Louisiana Gone: An evening on coastal land loss


A photo Madelyn Smith took of Lyle and Lane Leblanc standing in front of a storage shack

A photo from Madelyn Smith’s book, Louisiana Gone, shows Lyle (right) and Lane (left) Leblanc, standing in front of a storage shack on their family property. The Leblancs own and operate a licensed alligator farm on their land just outside of Houma. Photo by Madelyn Smith.Photo by Madelyn Smith and Trent Andrus

Madelyn Smith smiling while wearing a stripe shirtMadelyn Smith, a sophomore from Lafayette studying natural resource ecology and management, spent the past year photographing and collecting stories from Louisiana communities threatened by coastal erosion. The book that resulted from her work, Louisiana Gone, is filled with black and white images and essays that detail life along Louisiana’s vulnerable coastline.


Smith is a 2017 recipient of the Udall Undergraduate Scholarship, a scholarship awarded to only 50 college sophomores and juniors in the country and recognizes a student’s commitment to issues related to the environment. She believes her book played a role in her receiving the scholarship.


“I sent in photographs from the book with my application,” Smith said. 


The Udall Foundation awards scholarships, fellowships and internships for study in fields related to the environment and to American Indians and Alaska Natives in fields related to health care and tribal public policy. As an Udall scholar, Smith will travel to Tucson, Arizona, this summer for a conference with other Udall scholars, where they will be charged with trying to find a solution to an environmental issue. 


“This is a chance for us to network, but also to collaborate,” Smith said.


Smith, who is also in the Ogden Honors College, received a grant as part of the Roger Hadfield Ogden Honors Leaders Award to complete the book. Smith is minoring in painting and drawing and said the book blended her interests in outdoors and fine arts.

She worked with Trent Andrus, a junior studying mechanical engineering at LSU, to take photographs and with Courtney Beesch, a sophomore studying digital culture at Arizona State University, to layout the book.


Smith said the book is a call to action. “Our goal is to record a glimpse of what will be lost if we do not respond with haste to this crisis,” she said.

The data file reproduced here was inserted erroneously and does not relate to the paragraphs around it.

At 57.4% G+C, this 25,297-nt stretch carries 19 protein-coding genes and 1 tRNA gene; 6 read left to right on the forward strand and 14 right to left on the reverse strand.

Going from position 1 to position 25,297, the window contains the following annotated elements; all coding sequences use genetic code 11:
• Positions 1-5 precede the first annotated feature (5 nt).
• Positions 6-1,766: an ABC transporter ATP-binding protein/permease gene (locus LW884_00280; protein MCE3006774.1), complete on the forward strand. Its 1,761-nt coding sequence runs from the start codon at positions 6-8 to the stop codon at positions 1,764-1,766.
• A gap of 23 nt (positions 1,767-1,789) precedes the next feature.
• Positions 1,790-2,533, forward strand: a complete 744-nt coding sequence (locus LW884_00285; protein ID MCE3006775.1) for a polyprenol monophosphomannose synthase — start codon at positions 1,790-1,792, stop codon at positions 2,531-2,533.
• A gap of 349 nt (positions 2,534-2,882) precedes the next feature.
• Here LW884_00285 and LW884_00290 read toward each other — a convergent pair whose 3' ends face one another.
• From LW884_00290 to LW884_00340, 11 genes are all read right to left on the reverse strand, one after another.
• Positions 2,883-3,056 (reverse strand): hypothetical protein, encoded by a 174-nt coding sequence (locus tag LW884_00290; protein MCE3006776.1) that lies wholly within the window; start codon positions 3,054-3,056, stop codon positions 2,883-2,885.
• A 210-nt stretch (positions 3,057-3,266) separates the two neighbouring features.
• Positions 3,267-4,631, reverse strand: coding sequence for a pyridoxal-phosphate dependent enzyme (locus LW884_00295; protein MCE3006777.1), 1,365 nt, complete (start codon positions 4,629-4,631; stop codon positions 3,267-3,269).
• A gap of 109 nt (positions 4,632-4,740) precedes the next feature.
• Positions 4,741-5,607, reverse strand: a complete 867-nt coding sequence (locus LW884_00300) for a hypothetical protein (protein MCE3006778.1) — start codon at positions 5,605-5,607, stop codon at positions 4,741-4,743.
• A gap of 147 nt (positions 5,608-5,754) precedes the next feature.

Michael Kaller, an associate professor in the LSU School of Renewable Natural Resources, serves as an adviser to Smith and recommended her for the scholarship.


“Madelyn is a leader and is committed to service to the LSU community and the Louisiana Gulf of Mexico coast,” he said, adding her book, “documents how climate change and environmental mismanagement impact residents in and around vulnerable and declining wetlands.”


Smith serves as president of the Sierra Student Coalition, which she co-founded. This summer she will spend three weeks in Thailand with the LSU in Thailand program, which focuses on sustainable agriculture. She plans to study shrimp farms in mangrove forests and compare that industry with Louisiana’s oyster industry.


She said she plans to attend graduate school and study sustainable land management and policy.




Madelyn Smith's photo of a doorman of Jolly Inn named Allie "Gator"

Allie "Gator" is the weekend night doorman of the Jolly Inn, one of the last Cajun dance halls remaining in Houma, Louisiana. He's a family friend of the establishment's owner and a former member of the house band. He takes cover money from the families that spend their evenings dancing and eating at the Jolly Inn in return for an unlimited supply of free beer and the pleasure of showing off his washboard tie to newcomers. Photo by Madelyn Smith and Trent Andrus

Madelyn Smith's photo if a cemented cemetary in Leeville, Louisiana

A photo from Madelyn Smith’s book, Louisiana Gone, shows the last remaining cemetery in Leeville which has been cemented into place to prevent the wrought iron crosses and grave markers from subsiding further into the Gulf of Mexico. Photo by Madelyn Smith and Trent Andrus